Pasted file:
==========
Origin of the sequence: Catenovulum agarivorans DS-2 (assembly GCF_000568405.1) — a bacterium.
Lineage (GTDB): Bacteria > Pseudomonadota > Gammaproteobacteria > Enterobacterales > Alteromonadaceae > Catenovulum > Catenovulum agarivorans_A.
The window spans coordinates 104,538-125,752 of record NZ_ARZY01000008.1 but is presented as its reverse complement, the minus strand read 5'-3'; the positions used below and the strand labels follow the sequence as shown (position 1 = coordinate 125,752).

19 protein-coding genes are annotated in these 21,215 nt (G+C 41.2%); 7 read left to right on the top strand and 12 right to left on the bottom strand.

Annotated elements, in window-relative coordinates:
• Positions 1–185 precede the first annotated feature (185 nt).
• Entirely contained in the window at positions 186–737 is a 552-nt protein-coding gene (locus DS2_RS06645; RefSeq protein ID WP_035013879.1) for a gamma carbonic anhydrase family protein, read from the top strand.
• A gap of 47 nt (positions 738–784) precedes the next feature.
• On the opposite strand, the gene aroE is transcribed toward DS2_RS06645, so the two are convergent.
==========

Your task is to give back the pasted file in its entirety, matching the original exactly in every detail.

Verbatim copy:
Origin of the sequence: Catenovulum agarivorans DS-2 (assembly GCF_000568405.1) — a bacterium.
Lineage (GTDB): Bacteria > Pseudomonadota > Gammaproteobacteria > Enterobacterales > Alteromonadaceae > Catenovulum > Catenovulum agarivorans_A.
The window spans coordinates 104,538-125,752 of record NZ_ARZY01000008.1 but is presented as its reverse complement, the minus strand read 5'-3'; the positions used below and the strand labels follow the sequence as shown (position 1 = coordinate 125,752).

19 protein-coding genes are annotated in these 21,215 nt (G+C 41.2%); 7 read left to right on the top strand and 12 right to left on the bottom strand.

Annotated elements, in window-relative coordinates:
• Positions 1–185 precede the first annotated feature (185 nt).
• Entirely contained in the window at positions 186–737 is a 552-nt protein-coding gene (locus DS2_RS06645; RefSeq protein ID WP_035013879.1) for a gamma carbonic anhydrase family protein, read from the top strand.
• A gap of 47 nt (positions 738–784) precedes the next feature.
• On the opposite strand, the gene aroE is transcribed toward DS2_RS06645, so the two are convergent.